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Grace Lin, author of the beloved "Year of the Dog" and "Year of the Rat," returns with a wondrous story of adventure, faith, and friendship. A fantasy crossed with Chinese folklore, "Where the Mountain Meets the Moon "is a timeless story reminiscent of The Wizard of Oz. Her beautiful illustrations, printed in full-color, accompany the text throughout. Once again, she has created a charming, engaging book for young readers.
Where troubles melt like lemondrops
According to my records, I have read The Wizard of Oz 17 times. That’s a conservative estimate and doesn’t count the number of times I heard the book read aloud when I was a child. I have defended L. Frank Baum’s work from detractors who find it didactic or flat, and I have watched the eyes of more than 300 second-graders as they absorb the story of Dorothy and her adventures.
Grace Lin’s latest book, Where the Mountain Meets the Moon, is part Chinese legend, part Zen storytelling, part feminist-inspired folktale and many parts Oz. My list of “things that are just like Oz” includes: a girl on a journey for a magical being, a friend who needs help, a brick road, cliffhanger chapter endings, old-fashioned full-color illustrations and a dramatic tone. But, despite my long list, Lin’s adventure story reads like an homage to Oz rather than a story derived from it.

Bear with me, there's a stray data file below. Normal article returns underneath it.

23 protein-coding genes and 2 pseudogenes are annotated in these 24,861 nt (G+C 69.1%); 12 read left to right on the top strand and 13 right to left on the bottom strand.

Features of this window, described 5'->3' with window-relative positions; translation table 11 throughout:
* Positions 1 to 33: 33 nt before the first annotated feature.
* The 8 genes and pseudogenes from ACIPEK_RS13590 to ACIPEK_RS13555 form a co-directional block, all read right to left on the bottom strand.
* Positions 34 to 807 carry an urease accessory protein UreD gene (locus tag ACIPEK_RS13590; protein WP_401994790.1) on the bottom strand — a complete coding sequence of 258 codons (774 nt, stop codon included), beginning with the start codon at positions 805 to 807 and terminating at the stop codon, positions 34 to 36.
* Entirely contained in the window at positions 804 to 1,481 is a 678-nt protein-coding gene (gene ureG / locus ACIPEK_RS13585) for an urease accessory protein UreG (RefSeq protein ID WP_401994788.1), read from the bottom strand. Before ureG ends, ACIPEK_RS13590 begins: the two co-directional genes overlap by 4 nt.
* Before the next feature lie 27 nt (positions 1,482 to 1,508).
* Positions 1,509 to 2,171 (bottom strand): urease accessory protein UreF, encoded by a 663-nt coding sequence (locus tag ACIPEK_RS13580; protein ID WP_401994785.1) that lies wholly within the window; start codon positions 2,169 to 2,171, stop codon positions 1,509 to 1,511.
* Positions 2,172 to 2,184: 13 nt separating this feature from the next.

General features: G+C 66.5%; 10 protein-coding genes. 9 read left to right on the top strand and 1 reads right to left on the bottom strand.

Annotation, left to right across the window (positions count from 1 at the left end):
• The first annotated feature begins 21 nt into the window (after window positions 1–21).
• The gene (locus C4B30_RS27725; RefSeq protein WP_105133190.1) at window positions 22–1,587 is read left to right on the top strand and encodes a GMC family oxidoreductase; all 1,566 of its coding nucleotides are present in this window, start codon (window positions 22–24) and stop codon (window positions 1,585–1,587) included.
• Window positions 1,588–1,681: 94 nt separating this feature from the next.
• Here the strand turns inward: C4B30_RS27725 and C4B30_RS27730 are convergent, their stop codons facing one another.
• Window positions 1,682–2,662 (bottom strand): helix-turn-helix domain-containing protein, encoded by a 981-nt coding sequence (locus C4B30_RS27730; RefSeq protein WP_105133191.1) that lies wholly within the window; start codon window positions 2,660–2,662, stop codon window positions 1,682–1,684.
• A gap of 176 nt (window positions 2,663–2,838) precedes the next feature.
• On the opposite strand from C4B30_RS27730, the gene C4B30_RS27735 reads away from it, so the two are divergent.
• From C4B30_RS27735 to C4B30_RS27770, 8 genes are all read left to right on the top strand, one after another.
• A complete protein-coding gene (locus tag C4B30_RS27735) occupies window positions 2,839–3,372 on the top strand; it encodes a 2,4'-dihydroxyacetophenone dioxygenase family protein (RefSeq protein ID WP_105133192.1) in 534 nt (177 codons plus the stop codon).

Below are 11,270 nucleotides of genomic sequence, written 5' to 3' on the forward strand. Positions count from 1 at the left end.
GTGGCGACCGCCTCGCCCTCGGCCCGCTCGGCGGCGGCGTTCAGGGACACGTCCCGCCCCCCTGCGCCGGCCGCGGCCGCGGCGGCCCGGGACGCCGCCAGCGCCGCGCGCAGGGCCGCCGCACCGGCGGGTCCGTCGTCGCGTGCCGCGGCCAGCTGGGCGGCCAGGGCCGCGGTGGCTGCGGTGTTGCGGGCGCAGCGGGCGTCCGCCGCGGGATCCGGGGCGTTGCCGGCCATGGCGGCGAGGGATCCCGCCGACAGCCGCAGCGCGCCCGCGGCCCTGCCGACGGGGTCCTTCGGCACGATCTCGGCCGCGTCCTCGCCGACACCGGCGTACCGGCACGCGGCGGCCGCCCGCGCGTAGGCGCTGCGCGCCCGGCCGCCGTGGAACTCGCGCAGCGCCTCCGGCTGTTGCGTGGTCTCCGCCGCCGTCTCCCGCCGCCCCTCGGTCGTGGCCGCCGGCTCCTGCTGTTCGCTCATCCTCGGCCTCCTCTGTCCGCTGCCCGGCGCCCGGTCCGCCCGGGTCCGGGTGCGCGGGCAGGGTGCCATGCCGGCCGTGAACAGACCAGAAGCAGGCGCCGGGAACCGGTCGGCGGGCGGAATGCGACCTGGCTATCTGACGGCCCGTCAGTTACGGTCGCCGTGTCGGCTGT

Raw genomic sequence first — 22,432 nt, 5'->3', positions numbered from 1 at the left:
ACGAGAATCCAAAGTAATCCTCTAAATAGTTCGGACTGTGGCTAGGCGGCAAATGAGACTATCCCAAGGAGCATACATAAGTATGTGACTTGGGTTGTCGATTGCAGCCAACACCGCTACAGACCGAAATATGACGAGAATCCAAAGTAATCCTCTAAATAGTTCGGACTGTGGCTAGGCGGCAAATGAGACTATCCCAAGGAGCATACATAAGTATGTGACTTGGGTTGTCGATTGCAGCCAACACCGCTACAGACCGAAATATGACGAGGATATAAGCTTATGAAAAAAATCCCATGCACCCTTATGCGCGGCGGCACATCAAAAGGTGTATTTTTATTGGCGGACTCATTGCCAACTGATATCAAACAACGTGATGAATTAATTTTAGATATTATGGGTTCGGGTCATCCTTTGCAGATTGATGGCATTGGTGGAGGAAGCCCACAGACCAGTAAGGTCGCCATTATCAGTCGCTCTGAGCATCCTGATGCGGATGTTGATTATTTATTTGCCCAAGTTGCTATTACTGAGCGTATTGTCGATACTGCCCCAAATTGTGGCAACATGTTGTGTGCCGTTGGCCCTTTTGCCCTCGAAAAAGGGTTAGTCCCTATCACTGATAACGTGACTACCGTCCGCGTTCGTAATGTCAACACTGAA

Our heroine, Minli, spends her family’s hard-earned money on a goldfish that is supposed to change their fortune. Ma is the keeper of the money, and she complains constantly about her family’s impoverished state. The stories of the talking goldfish inspire Minli to set out on a journey to Never-Ending Mountain, where she will ask the Old Man in the Moon for help.
Following the traditions of the hero myth, Lin portrays Minli as she travels far from home, carrying items that end up being important for her survival. She meets a magical and beloved dragon companion who helps her see what is really important. She meets and overcomes challenges and has to complete her mission alone. And, in the end, Minli learns what she is supposed to learn. Every character in the story changes and grows during the time that Minli is away.
My future second-graders are going to love Minli and her stories when I read this book to them next year. They will see the similarities to Oz, but that will only make the story better for them. Suspenseful without being scary, complex without being complicated, this spirited tale of self-discovery and fate has a little something for every reader.
Robin Smith shares Oz and other stories with her second-grade class in Nashville.